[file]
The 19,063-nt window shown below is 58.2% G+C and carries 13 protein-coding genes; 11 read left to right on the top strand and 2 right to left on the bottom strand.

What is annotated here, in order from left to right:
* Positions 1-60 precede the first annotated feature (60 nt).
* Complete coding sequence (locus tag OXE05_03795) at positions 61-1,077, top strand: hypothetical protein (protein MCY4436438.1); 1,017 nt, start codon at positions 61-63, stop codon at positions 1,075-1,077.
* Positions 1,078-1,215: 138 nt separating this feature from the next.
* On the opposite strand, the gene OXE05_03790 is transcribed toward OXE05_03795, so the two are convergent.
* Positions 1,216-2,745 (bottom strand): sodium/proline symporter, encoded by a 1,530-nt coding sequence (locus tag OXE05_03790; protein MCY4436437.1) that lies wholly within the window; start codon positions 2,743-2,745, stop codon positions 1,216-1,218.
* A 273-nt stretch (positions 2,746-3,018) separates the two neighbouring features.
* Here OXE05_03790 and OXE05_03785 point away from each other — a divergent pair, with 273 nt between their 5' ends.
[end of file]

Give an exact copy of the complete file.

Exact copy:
The 19,063-nt window shown below is 58.2% G+C and carries 13 protein-coding genes; 11 read left to right on the top strand and 2 right to left on the bottom strand.

What is annotated here, in order from left to right:
* Positions 1-60 precede the first annotated feature (60 nt).
* Complete coding sequence (locus tag OXE05_03795) at positions 61-1,077, top strand: hypothetical protein (protein MCY4436438.1); 1,017 nt, start codon at positions 61-63, stop codon at positions 1,075-1,077.
* Positions 1,078-1,215: 138 nt separating this feature from the next.
* On the opposite strand, the gene OXE05_03790 is transcribed toward OXE05_03795, so the two are convergent.
* Positions 1,216-2,745 (bottom strand): sodium/proline symporter, encoded by a 1,530-nt coding sequence (locus tag OXE05_03790; protein MCY4436437.1) that lies wholly within the window; start codon positions 2,743-2,745, stop codon positions 1,216-1,218.
* A 273-nt stretch (positions 2,746-3,018) separates the two neighbouring features.
* Here OXE05_03790 and OXE05_03785 point away from each other — a divergent pair, with 273 nt between their 5' ends.